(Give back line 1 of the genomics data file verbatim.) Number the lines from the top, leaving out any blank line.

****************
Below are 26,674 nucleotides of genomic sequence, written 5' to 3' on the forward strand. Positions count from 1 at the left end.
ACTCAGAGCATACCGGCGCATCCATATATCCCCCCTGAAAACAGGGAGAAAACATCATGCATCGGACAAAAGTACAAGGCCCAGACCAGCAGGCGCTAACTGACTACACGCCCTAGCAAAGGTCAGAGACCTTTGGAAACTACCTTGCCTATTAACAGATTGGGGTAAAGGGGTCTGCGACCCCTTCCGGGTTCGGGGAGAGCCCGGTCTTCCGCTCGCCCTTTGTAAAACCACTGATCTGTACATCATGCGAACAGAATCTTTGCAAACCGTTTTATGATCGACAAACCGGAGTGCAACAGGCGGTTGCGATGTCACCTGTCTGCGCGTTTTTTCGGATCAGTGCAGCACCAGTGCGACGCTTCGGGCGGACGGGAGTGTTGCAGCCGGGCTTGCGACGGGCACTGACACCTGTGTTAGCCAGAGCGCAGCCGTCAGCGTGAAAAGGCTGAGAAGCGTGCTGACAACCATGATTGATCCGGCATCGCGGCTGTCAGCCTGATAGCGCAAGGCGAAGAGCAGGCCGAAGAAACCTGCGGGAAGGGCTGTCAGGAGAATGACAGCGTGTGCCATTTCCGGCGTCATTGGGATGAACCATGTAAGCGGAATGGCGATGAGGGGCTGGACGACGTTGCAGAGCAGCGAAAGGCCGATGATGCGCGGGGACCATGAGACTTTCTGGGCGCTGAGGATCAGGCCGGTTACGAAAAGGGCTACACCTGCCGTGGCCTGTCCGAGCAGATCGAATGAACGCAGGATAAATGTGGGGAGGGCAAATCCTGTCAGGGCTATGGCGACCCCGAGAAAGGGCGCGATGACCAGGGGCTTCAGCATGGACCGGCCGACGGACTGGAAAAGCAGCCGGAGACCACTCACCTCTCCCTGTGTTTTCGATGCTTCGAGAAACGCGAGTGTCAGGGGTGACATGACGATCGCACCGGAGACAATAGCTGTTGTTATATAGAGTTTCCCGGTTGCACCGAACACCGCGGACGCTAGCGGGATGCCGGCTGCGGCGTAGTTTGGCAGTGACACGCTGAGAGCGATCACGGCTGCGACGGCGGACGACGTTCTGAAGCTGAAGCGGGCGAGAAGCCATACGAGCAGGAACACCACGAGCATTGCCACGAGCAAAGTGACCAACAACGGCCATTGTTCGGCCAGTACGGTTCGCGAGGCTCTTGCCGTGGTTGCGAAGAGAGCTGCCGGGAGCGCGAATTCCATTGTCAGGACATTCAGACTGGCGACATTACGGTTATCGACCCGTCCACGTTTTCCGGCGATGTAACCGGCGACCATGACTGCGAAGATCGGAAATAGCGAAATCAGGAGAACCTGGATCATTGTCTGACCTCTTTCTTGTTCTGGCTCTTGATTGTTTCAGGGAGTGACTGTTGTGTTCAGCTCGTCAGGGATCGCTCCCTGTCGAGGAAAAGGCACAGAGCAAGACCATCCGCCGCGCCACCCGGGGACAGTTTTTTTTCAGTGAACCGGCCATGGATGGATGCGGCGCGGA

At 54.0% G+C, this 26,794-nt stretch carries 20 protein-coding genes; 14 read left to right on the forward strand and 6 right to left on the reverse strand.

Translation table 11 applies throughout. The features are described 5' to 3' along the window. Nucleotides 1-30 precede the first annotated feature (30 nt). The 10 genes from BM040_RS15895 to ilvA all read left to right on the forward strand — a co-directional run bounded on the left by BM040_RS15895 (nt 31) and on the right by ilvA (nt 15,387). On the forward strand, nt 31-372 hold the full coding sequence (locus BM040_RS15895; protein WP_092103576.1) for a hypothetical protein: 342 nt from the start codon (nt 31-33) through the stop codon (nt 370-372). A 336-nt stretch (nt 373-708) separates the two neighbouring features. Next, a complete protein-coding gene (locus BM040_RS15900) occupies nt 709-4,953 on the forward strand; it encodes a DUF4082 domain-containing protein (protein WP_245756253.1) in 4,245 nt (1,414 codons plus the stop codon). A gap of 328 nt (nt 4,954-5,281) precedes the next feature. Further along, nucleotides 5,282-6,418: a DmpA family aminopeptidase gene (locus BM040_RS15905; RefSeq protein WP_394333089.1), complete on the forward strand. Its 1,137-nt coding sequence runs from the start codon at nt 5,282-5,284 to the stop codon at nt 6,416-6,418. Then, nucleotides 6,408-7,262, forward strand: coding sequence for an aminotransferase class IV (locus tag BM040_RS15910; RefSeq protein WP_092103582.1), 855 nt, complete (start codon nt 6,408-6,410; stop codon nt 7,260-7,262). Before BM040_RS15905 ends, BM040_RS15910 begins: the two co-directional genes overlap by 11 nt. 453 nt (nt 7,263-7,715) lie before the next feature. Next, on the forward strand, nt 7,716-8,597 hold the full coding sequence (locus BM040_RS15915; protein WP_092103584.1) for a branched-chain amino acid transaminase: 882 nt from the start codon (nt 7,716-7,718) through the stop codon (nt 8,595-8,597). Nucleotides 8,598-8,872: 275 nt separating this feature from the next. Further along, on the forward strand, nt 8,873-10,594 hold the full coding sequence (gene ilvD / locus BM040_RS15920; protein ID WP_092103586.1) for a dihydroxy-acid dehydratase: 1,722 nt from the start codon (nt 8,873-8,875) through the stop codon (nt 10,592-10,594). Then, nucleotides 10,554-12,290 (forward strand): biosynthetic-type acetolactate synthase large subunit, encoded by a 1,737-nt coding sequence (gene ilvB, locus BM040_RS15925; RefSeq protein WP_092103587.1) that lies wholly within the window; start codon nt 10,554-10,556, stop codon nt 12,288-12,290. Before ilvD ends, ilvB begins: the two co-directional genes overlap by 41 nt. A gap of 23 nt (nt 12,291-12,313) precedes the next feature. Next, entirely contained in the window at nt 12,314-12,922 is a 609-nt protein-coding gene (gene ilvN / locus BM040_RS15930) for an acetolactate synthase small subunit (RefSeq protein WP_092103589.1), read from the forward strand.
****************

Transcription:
Below are 26,674 nucleotides of genomic sequence, written 5' to 3' on the forward strand. Positions count from 1 at the left end.